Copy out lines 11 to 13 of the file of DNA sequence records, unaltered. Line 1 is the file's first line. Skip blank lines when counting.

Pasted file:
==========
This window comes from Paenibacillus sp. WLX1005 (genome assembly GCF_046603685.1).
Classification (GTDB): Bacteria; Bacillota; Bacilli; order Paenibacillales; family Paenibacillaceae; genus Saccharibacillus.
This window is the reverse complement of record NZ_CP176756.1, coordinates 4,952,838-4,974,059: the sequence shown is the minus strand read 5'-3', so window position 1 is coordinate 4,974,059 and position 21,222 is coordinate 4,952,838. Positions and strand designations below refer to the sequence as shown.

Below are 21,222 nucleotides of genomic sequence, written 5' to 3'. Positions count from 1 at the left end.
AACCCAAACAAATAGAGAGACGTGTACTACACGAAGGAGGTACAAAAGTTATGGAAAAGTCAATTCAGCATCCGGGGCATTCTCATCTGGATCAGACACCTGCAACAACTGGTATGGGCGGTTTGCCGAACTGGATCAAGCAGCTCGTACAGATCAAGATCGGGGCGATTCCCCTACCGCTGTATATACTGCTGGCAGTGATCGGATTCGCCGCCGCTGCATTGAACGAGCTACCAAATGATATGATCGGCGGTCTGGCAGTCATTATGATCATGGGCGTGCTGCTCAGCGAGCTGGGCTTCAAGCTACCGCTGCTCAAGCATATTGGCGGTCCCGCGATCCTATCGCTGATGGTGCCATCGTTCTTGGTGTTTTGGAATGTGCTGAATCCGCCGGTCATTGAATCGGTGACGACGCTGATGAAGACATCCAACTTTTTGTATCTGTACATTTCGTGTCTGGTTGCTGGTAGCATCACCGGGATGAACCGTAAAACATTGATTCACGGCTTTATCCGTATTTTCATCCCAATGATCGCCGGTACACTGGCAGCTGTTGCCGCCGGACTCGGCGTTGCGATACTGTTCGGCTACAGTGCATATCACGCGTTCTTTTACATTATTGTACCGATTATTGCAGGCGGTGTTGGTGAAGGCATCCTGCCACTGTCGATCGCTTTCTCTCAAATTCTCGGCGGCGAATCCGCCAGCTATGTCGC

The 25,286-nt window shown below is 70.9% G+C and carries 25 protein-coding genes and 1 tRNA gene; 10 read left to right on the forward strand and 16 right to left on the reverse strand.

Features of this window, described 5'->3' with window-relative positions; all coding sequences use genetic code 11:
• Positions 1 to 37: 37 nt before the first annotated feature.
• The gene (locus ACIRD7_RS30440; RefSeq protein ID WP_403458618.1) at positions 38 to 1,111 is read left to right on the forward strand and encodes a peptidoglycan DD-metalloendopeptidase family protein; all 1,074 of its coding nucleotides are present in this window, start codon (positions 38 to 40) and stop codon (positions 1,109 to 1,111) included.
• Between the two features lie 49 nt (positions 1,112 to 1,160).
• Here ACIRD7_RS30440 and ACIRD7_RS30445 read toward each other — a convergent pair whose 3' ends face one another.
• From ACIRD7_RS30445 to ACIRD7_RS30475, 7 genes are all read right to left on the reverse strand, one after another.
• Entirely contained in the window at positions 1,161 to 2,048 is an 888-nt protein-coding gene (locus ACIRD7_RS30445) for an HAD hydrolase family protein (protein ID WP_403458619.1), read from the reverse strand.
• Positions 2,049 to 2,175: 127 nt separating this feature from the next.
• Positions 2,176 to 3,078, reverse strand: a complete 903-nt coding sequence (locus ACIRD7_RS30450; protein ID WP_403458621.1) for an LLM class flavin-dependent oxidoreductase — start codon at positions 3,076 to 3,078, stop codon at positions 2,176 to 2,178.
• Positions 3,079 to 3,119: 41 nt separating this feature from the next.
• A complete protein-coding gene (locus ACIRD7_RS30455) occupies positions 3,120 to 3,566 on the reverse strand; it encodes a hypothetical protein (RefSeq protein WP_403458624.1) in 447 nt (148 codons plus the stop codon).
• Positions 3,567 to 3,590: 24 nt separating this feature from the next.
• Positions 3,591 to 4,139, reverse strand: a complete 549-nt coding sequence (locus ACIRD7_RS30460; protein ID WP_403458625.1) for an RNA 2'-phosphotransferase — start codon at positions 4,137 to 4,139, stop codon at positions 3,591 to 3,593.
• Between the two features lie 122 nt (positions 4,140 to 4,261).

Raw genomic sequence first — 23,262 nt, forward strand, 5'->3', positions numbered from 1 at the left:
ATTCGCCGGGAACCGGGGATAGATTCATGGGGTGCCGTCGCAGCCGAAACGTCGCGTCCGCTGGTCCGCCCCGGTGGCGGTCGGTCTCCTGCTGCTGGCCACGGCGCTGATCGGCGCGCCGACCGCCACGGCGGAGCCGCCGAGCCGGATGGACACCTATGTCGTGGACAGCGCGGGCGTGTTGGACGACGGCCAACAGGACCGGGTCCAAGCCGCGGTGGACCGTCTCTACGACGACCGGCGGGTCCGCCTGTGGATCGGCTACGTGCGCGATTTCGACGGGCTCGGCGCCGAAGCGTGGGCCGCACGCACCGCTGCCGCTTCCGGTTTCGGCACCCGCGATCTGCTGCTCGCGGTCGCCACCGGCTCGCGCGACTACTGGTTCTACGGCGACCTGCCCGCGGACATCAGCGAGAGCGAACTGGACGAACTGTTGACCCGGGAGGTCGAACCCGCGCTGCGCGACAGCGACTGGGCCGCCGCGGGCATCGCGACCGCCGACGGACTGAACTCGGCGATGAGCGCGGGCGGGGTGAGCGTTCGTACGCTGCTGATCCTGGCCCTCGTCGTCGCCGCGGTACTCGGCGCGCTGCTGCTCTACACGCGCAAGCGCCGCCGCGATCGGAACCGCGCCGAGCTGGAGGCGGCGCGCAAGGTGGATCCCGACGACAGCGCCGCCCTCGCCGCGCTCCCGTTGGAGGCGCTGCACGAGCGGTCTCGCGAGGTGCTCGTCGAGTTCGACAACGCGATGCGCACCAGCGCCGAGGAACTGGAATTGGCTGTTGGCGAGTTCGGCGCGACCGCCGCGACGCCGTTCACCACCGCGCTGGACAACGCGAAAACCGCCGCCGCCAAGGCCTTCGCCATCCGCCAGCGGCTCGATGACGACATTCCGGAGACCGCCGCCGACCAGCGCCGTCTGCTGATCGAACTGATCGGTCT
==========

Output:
• Here ACIRD7_RS30440 and ACIRD7_RS30445 read toward each other — a convergent pair whose 3' ends face one another.
• From ACIRD7_RS30445 to ACIRD7_RS30475, 7 genes are all read right to left on the reverse strand, one after another.
• Entirely contained in the window at positions 1,161 to 2,048 is an 888-nt protein-coding gene (locus ACIRD7_RS30445) for an HAD hydrolase family protein (protein ID WP_403458619.1), read from the reverse strand.